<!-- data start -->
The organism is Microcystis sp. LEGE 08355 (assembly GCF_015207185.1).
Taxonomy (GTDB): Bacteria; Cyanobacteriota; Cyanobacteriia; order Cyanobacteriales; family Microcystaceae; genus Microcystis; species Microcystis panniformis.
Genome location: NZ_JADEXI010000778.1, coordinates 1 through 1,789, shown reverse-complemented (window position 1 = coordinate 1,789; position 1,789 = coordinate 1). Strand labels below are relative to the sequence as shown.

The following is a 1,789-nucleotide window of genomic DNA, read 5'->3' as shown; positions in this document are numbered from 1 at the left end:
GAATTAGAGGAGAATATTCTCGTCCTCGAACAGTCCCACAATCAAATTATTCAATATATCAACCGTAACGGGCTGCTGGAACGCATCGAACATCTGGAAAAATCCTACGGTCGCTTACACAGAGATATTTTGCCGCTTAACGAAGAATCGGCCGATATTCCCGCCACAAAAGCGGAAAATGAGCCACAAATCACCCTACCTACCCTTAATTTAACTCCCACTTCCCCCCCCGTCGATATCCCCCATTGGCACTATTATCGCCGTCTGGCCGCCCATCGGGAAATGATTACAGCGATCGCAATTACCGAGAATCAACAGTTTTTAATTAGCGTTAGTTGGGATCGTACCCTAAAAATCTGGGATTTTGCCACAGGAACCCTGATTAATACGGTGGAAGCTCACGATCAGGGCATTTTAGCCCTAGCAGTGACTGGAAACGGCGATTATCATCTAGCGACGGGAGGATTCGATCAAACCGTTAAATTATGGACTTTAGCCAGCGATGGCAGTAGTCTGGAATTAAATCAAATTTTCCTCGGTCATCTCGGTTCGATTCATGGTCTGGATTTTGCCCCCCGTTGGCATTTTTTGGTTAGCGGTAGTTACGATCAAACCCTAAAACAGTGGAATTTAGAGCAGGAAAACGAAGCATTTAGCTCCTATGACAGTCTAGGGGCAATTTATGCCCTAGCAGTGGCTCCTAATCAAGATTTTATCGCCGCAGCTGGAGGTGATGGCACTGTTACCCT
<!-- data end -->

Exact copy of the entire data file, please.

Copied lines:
The organism is Microcystis sp. LEGE 08355 (assembly GCF_015207185.1).
Taxonomy (GTDB): Bacteria; Cyanobacteriota; Cyanobacteriia; order Cyanobacteriales; family Microcystaceae; genus Microcystis; species Microcystis panniformis.
Genome location: NZ_JADEXI010000778.1, coordinates 1 through 1,789, shown reverse-complemented (window position 1 = coordinate 1,789; position 1,789 = coordinate 1). Strand labels below are relative to the sequence as shown.

The following is a 1,789-nucleotide window of genomic DNA, read 5'->3' as shown; positions in this document are numbered from 1 at the left end:
GAATTAGAGGAGAATATTCTCGTCCTCGAACAGTCCCACAATCAAATTATTCAATATATCAACCGTAACGGGCTGCTGGAACGCATCGAACATCTGGAAAAATCCTACGGTCGCTTACACAGAGATATTTTGCCGCTTAACGAAGAATCGGCCGATATTCCCGCCACAAAAGCGGAAAATGAGCCACAAATCACCCTACCTACCCTTAATTTAACTCCCACTTCCCCCCCCGTCGATATCCCCCATTGGCACTATTATCGCCGTCTGGCCGCCCATCGGGAAATGATTACAGCGATCGCAATTACCGAGAATCAACAGTTTTTAATTAGCGTTAGTTGGGATCGTACCCTAAAAATCTGGGATTTTGCCACAGGAACCCTGATTAATACGGTGGAAGCTCACGATCAGGGCATTTTAGCCCTAGCAGTGACTGGAAACGGCGATTATCATCTAGCGACGGGAGGATTCGATCAAACCGTTAAATTATGGACTTTAGCCAGCGATGGCAGTAGTCTGGAATTAAATCAAATTTTCCTCGGTCATCTCGGTTCGATTCATGGTCTGGATTTTGCCCCCCGTTGGCATTTTTTGGTTAGCGGTAGTTACGATCAAACCCTAAAACAGTGGAATTTAGAGCAGGAAAACGAAGCATTTAGCTCCTATGACAGTCTAGGGGCAATTTATGCCCTAGCAGTGGCTCCTAATCAAGATTTTATCGCCGCAGCTGGAGGTGATGGCACTGTTACCCT